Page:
Wednesday, October 24, 2012


Picture courtesy of Wikimedia
Rob Pongsajapan under CC-BY license

The main transit agency in Chicago is the Chicago Transit Authority (CTA). They run a system of buses and subway trains. Most of the trains run above ground, much of that on elevated tracks so the system is known locally as the "L" (for elevated).
Picture courtesy of Wikimedia
Kelly Martin under CC-BY-SA license

Chicago was a bit late to the accessible bus party, but now 100% of their fleets and routes are wheelchair accessible. I remember when we were there in 2001, we were at a bus stop and a bus with a wheelchair lift stopped but because it was not designated as a wheelchair accessible route, the driver would not pick us up.  The new policy opens up vast swaths of the city that were not available to wheelers before.

Buses go just about everywhere here and come by often. You’re never more than a couple of blocks away from a bus line. Normal fare is $2.25 (2012) and a day pass can be had for $5.75. Disabled riders can board for a dollar. An RTA reduced fare is technically required, but in our experience, if you’re obviously disabled, you can ride for this fare.

Illinois residents with disabilities can apply to the RTA for a free ride card.

Picture courtesy of Wikimedia
JeremyA under CC-BY-SA license


The L serves much of the main corridors of the city. We found we could get to about 90% of the places we wanted to go via accessible L service. First, both airports…O’Hare and Midway…have accessible L stations. The Blue Line serves O’Hare and the Orange Line serves Midway.

Both ballparks are served by the Red Line with Wrigley Field next to the Addison station north of downtown (north side) and US Cellular Field (Comiskey Park) served by the 35th Street station. Each station is less than a block from their respective stadiums.

Soldier Field is served by the accessible Roosevelt Station on the Orange, Green and Red Lines.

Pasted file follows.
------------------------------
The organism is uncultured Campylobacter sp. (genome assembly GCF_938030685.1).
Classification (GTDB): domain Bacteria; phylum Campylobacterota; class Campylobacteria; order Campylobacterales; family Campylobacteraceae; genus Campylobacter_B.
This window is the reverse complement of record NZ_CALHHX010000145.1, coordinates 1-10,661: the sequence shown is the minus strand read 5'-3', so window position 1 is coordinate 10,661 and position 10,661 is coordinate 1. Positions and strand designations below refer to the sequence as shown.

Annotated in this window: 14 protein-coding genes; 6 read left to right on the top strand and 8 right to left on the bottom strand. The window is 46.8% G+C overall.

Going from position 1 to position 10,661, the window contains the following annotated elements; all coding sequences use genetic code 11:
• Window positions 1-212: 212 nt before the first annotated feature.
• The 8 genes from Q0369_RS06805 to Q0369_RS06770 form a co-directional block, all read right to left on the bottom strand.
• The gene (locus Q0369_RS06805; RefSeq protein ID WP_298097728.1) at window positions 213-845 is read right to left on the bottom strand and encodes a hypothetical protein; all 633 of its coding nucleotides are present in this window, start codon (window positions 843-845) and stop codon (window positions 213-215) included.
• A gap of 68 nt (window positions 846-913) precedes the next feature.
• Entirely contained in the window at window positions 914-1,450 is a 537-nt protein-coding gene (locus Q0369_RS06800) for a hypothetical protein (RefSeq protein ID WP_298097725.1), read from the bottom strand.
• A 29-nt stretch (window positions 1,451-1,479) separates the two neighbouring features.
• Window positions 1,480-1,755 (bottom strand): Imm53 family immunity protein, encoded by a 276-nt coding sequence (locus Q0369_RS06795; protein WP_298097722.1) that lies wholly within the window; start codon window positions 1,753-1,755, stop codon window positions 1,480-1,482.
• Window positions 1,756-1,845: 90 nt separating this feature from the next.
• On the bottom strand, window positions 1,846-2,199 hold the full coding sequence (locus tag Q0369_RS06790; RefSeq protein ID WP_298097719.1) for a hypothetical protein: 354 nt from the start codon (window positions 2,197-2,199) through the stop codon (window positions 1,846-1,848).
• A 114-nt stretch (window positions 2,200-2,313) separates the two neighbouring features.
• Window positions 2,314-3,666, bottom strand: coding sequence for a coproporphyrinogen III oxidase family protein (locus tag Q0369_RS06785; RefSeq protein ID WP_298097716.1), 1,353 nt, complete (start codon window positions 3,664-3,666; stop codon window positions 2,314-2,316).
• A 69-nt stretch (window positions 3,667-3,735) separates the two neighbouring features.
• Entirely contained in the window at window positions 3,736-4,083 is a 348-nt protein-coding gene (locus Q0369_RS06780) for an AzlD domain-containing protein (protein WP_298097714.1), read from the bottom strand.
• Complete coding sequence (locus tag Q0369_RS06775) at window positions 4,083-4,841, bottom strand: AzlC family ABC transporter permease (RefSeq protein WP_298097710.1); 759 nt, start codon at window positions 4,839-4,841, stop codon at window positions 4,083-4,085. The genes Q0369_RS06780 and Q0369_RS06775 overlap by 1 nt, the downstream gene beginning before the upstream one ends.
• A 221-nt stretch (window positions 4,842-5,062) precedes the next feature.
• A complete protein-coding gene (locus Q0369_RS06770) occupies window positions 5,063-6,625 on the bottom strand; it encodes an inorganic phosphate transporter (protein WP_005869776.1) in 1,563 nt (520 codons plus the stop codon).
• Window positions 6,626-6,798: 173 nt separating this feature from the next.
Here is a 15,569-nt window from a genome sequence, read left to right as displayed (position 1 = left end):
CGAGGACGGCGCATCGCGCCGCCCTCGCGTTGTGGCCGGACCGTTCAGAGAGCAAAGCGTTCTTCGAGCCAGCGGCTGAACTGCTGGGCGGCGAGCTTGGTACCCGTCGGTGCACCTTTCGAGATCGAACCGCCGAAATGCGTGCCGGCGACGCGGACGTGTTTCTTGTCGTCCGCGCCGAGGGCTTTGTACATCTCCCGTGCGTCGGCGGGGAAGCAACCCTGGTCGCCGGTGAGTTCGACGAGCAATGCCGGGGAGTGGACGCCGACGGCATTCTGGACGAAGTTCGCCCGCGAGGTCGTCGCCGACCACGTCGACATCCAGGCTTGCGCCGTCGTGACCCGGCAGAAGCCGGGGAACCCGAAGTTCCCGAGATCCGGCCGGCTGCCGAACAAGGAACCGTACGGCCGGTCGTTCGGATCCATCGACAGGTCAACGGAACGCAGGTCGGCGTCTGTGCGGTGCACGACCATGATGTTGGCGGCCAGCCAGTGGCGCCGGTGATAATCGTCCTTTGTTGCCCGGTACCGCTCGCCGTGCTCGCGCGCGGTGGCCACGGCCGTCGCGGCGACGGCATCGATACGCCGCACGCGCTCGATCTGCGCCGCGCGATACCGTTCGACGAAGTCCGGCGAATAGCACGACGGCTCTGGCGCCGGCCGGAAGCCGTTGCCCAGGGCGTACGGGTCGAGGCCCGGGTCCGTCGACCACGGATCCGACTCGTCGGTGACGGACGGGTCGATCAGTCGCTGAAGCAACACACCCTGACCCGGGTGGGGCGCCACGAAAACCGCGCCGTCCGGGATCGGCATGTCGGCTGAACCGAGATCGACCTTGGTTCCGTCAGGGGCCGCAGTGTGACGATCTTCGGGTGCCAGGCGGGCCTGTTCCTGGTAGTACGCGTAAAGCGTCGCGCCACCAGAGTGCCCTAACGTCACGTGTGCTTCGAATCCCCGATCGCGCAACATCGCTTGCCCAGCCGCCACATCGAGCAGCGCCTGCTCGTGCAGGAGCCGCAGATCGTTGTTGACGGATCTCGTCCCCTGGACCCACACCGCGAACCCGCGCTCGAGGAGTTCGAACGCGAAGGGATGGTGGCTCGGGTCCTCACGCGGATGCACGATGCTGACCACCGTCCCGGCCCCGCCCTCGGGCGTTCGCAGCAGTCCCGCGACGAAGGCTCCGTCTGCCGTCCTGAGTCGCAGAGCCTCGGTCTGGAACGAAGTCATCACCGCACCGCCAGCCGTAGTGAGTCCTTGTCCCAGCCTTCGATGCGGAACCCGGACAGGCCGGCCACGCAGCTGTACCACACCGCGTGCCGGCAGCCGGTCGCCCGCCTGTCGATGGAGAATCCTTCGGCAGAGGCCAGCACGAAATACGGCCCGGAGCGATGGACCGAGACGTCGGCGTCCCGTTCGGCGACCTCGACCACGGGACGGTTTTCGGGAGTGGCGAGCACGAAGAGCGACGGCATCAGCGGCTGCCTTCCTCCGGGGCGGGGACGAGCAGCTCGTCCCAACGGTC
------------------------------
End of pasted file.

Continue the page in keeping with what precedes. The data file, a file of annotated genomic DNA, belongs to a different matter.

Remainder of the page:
The Loop is the downtown area where several L lines go in a circle around the area on elevated tracks…the Blue and Red line go through this area underground. The Pink and Orange lines go in a clockwise direction while the Brown line goes in a counter-clockwise direction. 7 of the 14 Loop stations are accessible.

Chicago can get extremely cold. Each L station has an area where you can press a button and a space heater will run for 15 minutes to keep you warm while you wait for the train.

Fares are the same as for the buses (above).

Click on the link for a route map for the CTA. Wheelchair accessible L stations have the wheelchair symbol next to them.


METRA is a commuter rail service providing service between Chicago and the suburbs to the North, West, and South. All downtown METRA stations are accessible. You can view a map and get a list of their accessible stations at their website, . It keeps crashing my browser but maybe you’ll have better luck.

One way, full fare tickets run from $2.75 to $9.25 (2012). People with disabilities pay a little less than half price. On weekends, up to 3 children…age 11 and under…can ride free with each paying adult. Adults can get a weekend pass for $7 good for both Saturday and Sunday.


PACE is a regional bus service that serves Cook, Lake, Will, Kane, McHenry, and DuPage counties. It also serves nearby cities in Indiana. All PACE buses are accessible but their website is in dire need of a makeover. Fares runs from $1.75 to $4.00 (2010) with disabled fares running from 85 cents to $2.00.


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